If you accept what I am saying, then we as caregivers (family, friends) can play an enormous role in easing (and preventing) distress for the person with dementia and ultimately ourselves. Teepa Snow, an extraordinary dementia education and care specialist said recently, "If we can help care partners see the 'behaviors' as the tip of the iceberg and as something to be curious about, to investigate and to explore, rather than to judge, then we can change the entire paradigm."
As a family or professional caregiver how do you begin to investigate, explore and figure out the unmet need? Family caregivers may have an upper hand here because they understand better than anyone the personality traits, life history and personal preferences of the person with dementia. This understanding offers important clues. Yet family members can also struggle the most because this shift requires letting go of the person as they once were, altering expectations and changing well established patterns of communication.
In my next post, I am going to offer more insights as well as specific techniques and strategies for uncovering the message (unmet need) behind the behavior.
Until then, I think Linnie has some excellent advice, "While living with Alzheimer's disease is no picnic, I believe Alzheimer's disease is manageable if one can hang onto an attitude of gratitude, laughter and love."

59 comments posted

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"Alzheimer's blog Caregivers have a great gift to share with each other — their stories"

  • "Dec. 11, 2012

    By Angela Lunde

25 comments posted

Alzheimer's Caregiving

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A few weeks ago Ella, a wife and caregiver, wrote about her possible departure from her support group community. She shared that the support group includes many new members who often come with feelings of grief and anger, as well as experienced participants who continue to attend even after the death of their loved one. Ella wrote that lingering disbelief and years of loneliness dwell with many in her support group family.
Ella, 80 and still caring for her husband, went on to say that after many years of attending the support group, she feels she doesn't have much to offer anymore. She said perhaps she should move on. While that's understandable (everything has a time and a place), I wonder if Ella recognizes the gift she has given and keeps on giving.
Ella teaches others about stretching beyond the grief and anger by reaching out to those who share a common path. I know how difficult it can be for caregivers to feel that they have the energy to open up to others. Ella may have felt that same reluctance in the early years. And yet, she's an example that on the other side of isolation sits connectedness, offering a way to greater resilience and ease.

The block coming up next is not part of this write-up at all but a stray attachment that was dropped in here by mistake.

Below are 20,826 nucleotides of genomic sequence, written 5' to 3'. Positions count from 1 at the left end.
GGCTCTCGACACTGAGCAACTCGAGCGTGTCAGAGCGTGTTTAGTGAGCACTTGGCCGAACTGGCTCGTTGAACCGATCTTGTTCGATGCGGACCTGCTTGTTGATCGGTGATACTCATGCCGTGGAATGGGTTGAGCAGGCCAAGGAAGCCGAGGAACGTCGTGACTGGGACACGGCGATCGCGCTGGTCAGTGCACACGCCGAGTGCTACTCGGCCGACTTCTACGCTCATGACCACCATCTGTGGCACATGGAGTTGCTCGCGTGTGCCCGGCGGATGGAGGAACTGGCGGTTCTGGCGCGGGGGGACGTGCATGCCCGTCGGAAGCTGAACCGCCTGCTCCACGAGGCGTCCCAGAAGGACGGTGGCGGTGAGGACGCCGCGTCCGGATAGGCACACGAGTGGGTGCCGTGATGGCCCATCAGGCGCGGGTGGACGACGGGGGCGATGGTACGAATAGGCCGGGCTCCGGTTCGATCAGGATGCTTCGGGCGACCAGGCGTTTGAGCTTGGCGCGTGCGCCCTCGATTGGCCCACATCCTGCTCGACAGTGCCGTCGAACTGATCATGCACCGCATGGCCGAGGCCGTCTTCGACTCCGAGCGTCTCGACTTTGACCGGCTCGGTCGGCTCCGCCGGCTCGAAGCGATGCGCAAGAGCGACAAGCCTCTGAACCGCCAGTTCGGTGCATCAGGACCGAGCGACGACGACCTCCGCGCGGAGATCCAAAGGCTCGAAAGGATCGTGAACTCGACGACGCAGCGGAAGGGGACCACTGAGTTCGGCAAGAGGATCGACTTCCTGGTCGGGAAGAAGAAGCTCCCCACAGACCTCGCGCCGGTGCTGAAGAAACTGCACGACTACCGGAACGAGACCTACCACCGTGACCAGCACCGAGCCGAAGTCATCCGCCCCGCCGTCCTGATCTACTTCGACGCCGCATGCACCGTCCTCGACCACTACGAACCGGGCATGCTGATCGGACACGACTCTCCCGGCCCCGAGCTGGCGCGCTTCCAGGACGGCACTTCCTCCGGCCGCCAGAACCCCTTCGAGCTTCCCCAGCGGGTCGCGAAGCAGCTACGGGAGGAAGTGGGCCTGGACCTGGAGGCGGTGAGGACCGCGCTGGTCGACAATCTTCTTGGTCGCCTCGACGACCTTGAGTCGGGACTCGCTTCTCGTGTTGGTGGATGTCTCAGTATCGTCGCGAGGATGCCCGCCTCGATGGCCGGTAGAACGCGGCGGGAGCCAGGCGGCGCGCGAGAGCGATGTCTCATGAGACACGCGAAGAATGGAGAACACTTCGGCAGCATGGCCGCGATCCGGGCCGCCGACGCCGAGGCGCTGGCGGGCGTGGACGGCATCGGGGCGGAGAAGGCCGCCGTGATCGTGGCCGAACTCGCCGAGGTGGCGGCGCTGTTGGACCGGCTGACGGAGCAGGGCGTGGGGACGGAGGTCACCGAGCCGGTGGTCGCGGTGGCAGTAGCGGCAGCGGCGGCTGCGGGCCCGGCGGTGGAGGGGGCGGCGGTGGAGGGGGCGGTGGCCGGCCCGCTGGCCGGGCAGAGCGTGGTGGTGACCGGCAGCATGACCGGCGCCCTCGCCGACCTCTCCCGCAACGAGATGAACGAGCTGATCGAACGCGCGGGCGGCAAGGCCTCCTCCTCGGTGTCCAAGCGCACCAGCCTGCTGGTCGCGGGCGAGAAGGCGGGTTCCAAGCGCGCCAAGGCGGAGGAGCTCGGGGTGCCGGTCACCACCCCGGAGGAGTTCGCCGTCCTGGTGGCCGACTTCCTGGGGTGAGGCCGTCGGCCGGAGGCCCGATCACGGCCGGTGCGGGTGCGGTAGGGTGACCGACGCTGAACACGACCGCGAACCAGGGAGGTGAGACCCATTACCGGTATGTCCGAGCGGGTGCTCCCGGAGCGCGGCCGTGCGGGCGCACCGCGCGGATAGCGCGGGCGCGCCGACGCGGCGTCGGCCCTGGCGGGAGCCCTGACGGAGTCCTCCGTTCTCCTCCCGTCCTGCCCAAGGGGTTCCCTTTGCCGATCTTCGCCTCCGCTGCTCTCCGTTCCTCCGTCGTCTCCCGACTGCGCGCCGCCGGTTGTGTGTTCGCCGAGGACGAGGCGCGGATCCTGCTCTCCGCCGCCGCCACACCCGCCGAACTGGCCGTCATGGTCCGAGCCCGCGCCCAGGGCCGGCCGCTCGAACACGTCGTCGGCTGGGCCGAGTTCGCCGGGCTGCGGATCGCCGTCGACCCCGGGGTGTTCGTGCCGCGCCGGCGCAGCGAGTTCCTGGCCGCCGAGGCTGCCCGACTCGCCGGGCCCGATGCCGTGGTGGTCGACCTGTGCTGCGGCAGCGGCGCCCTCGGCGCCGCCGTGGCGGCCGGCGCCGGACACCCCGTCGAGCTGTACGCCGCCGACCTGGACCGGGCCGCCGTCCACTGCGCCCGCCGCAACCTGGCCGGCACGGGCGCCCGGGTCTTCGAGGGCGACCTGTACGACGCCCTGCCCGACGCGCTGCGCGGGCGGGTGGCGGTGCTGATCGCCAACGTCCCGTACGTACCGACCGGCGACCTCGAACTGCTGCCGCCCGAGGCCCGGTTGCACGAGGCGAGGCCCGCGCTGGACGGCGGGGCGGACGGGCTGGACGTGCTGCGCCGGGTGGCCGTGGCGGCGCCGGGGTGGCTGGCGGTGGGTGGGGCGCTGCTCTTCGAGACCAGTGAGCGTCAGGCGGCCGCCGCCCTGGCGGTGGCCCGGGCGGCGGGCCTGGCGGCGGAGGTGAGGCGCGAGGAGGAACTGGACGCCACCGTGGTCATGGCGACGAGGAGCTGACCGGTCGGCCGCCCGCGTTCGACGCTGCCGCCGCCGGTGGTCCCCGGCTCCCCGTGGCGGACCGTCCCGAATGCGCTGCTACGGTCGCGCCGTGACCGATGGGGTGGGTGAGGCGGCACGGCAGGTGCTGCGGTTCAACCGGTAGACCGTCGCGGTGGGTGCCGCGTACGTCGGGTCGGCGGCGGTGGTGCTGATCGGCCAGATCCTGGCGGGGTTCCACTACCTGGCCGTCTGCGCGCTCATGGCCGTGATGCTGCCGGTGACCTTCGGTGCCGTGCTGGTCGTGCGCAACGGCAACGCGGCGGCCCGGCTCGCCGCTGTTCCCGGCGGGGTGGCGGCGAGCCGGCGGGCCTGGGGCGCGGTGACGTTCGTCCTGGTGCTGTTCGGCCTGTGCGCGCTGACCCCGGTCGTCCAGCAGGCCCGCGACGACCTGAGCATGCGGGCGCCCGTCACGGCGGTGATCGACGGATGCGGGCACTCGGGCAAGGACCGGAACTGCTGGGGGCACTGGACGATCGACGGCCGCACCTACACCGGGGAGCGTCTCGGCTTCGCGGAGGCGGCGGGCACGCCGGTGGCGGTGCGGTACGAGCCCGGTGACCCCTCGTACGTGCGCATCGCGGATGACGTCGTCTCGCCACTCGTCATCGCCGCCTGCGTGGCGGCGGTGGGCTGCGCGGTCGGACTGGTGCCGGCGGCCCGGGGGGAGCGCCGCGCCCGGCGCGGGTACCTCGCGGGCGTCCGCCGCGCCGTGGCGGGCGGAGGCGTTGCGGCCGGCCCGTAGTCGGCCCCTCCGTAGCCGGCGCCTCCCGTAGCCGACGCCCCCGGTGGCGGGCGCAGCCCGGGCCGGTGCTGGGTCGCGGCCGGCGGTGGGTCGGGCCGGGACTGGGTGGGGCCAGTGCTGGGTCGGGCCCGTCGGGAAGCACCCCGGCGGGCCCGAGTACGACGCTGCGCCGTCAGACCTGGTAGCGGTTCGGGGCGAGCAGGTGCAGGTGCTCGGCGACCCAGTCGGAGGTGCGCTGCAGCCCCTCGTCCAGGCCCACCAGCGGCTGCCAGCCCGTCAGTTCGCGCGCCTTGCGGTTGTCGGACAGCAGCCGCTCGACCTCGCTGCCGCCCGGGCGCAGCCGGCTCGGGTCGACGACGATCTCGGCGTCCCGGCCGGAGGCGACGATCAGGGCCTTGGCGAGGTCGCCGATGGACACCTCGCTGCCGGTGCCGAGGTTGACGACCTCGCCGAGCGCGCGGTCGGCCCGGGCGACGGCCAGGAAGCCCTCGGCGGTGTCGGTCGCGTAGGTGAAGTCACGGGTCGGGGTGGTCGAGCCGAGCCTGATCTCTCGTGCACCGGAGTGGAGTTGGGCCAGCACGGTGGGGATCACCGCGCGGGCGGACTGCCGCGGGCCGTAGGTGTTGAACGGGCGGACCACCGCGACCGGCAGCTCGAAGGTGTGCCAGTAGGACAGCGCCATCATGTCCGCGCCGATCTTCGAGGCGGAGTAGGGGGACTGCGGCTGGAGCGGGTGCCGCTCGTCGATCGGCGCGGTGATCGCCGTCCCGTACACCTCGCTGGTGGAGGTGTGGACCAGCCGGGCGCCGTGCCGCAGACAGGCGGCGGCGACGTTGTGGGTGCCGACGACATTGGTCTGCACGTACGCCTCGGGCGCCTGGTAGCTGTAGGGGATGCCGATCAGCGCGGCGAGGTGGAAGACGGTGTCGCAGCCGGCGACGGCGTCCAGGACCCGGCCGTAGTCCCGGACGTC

Ella teaches others that the most difficult times eventually pass and that patience, love and peaceful days can find their return. And perhaps what I love the most, Ella is an example of living through life's heartache with dignity and grace.
Her gift is her willingness to be vulnerable and to share her story, her beautifully imperfect life — a life that offers lessons in resilience, dignity and hope. And when she shares with others (and us) in her support group, the notion that she is disconnected dissolves. Perhaps this is the gift Ella receives in return.
Without a way to share our stories and our struggles, we are left feeling lonely, indifferent and out of touch with our life's meaning and purpose. We can end up feeling unworthy, unloved and even sick. Sharing and telling our stories with others who will listen and who really care may be the most powerful medicine on earth.
I encourage you all to find ways to connect and share your story — this will be a lasting gift to you. Listen with empathy to others who share their story — this is the gift you give to one another. Know that you are not alone. In Ella's words, "it will be all right."
I wish you joy and ease this holiday season.
Angela"

"Alzheimer's disease: Anticipating end-of-life needs"

"As an Alzheimer's caregiver, you may be your loved one's most powerful voice. Make decisions for your loved one that ensure respect, dignity and comfort until the end of life.

By Mayo Clinic staff
In the early stages of Alzheimer's disease, you may focus on keeping your loved one safe and comfortable. As the disease progresses, however, you may face difficult end-of-life questions. When is it time to choose comfort care over lifesaving care? When does medical care merely prolong a person's dying? Here's help considering these and other end-of-life questions.

Create advance directives

Advance directives are written instructions regarding your loved one's preferences for medical care at the end of life. Ideally, discuss these preferences with your loved one while he or she is still able to communicate personal wishes. Later, make sure copies of advance directives are included in your loved one's medical charts. This is especially important if your loved one moves to a nursing home or other facility for long term care. The advance directives will help the staff know what is — and isn't — to be done in medical emergencies.

Focus on comfort, not life extension